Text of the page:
Often in these moments, we believe that “love should be enough.” In a time when the spotlight is brightly shining on systematic racism and bigotry, we have to realize that “love” looks like something. On this profound emotional issue we are facing as a nation, love looks like fighting our own inherent bias and subtle racism and keeping our hearts wide open to new information and perspectives from voices of color.

Sometimes a person of color will offer a perspective that is downright offensive or seems like it is from an unsafe emotional place. These often can become the most landmark moments in changing our hearts and minds if we hear the intent and spirit behind the statement and voice and push past whatever offends our unbeknownst privilege.

Listen with Humility

“I have a black friend!” “I voted for a black president!” “I don’t see color!” “All lives matter!”

These are all telltale signs that we are more concerned about appearing that we are not racist and not listening and confronting racism. Now, wait, this is not a statement to bring shame or make you or me feel bad if that has been our wall of defense. It is an invitation to realize that we may have skipped the listening part because we were afraid that we would look ignorant and labeled as a bigot if we had honest conversations.

I promise you that most people of color would rather have an honest conversation and be genuinely listened to, even if you accidentally say something not aligned with the modern justice movement than make sweeping broad statements like those above and never listen to hear.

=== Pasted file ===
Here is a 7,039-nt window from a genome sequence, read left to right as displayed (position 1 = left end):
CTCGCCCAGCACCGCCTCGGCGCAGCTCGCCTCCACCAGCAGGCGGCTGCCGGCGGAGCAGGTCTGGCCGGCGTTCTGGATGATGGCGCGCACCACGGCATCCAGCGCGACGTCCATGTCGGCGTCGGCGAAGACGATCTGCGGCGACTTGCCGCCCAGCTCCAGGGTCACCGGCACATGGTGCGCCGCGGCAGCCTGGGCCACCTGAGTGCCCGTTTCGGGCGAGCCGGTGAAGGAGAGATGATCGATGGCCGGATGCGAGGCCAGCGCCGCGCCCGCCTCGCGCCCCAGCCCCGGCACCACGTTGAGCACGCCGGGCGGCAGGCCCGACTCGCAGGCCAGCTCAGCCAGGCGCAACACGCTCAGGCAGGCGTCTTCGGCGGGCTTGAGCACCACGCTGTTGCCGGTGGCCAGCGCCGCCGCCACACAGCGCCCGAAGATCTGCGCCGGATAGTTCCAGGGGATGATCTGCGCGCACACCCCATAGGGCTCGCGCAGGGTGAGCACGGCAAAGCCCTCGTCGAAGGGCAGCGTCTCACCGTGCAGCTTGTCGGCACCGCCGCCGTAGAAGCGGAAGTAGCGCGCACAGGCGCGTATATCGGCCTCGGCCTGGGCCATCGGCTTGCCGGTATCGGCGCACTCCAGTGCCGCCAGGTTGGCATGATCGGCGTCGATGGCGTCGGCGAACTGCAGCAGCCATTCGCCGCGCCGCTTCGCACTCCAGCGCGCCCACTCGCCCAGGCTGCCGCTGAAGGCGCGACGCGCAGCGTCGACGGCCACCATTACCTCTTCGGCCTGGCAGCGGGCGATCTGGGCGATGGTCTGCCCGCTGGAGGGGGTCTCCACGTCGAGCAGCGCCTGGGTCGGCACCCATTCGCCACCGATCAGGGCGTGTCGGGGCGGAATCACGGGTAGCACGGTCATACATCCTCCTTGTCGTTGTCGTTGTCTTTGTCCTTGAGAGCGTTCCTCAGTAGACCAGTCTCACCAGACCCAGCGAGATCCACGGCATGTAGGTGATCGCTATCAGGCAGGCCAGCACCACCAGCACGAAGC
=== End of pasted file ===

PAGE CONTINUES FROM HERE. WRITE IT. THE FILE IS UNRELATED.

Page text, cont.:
Suppose you or I truly and honestly want to listen and be educated by the black community. In that case, you will find people eager to give you grace upon grace in the process of us broadening our perspective and caring enough to put aside our predisposed worldview. The people of color we have worked with are gracious and have helped us gently remove our sandals from our mouths many times. Usually, with a soft touch on the arm, we are corrected and offered an opportunity to, yet again through listening, put an inherent and subtle bias in our language to rest. Yah!

Lastly, your child will grow to a place where you can see and celebrate their color. “I don’t see color,” you will find out, is not a good thing as there is nothing wrong that the world being filled with every color of God’s beautiful tapestry, and you may get the opportunity to raise and learn from one of those colors.

This journey is a privilege and truly an incredibly eye-opening and heart-shaping experience that, if you are passionate about it, will be worth the education, understanding, and listening required for creating a family by adopting a child of another race.

We at Destiny give the freedom to our expectant moms to choose the right adoptive family for them and their child, and we also offer our adoptive families the freedom to choose the right child for their family without shame or judgment. It must be the perfect match, or it is not a Destiny adoption.

Here’s to education. The path to a better world.